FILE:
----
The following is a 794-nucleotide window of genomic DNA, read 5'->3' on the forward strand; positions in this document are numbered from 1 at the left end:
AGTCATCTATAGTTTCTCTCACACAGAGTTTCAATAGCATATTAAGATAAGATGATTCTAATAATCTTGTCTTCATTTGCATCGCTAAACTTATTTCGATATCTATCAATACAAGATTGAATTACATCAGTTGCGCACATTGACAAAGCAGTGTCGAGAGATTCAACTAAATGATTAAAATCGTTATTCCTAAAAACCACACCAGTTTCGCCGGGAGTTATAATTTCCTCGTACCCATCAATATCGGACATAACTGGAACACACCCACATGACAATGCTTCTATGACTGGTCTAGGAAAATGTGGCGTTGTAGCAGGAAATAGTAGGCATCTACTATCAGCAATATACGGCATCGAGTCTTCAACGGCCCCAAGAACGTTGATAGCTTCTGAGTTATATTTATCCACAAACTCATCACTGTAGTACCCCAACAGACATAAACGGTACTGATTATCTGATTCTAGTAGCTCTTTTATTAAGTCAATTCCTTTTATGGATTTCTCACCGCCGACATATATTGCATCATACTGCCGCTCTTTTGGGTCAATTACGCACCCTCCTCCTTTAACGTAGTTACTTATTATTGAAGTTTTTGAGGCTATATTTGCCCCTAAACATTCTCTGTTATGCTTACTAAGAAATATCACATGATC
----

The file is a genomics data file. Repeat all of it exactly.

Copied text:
The following is a 794-nucleotide window of genomic DNA, read 5'->3' on the forward strand; positions in this document are numbered from 1 at the left end:
AGTCATCTATAGTTTCTCTCACACAGAGTTTCAATAGCATATTAAGATAAGATGATTCTAATAATCTTGTCTTCATTTGCATCGCTAAACTTATTTCGATATCTATCAATACAAGATTGAATTACATCAGTTGCGCACATTGACAAAGCAGTGTCGAGAGATTCAACTAAATGATTAAAATCGTTATTCCTAAAAACCACACCAGTTTCGCCGGGAGTTATAATTTCCTCGTACCCATCAATATCGGACATAACTGGAACACACCCACATGACAATGCTTCTATGACTGGTCTAGGAAAATGTGGCGTTGTAGCAGGAAATAGTAGGCATCTACTATCAGCAATATACGGCATCGAGTCTTCAACGGCCCCAAGAACGTTGATAGCTTCTGAGTTATATTTATCCACAAACTCATCACTGTAGTACCCCAACAGACATAAACGGTACTGATTATCTGATTCTAGTAGCTCTTTTATTAAGTCAATTCCTTTTATGGATTTCTCACCGCCGACATATATTGCATCATACTGCCGCTCTTTTGGGTCAATTACGCACCCTCCTCCTTTAACGTAGTTACTTATTATTGAAGTTTTTGAGGCTATATTTGCCCCTAAACATTCTCTGTTATGCTTACTAAGAAATATCACATGATC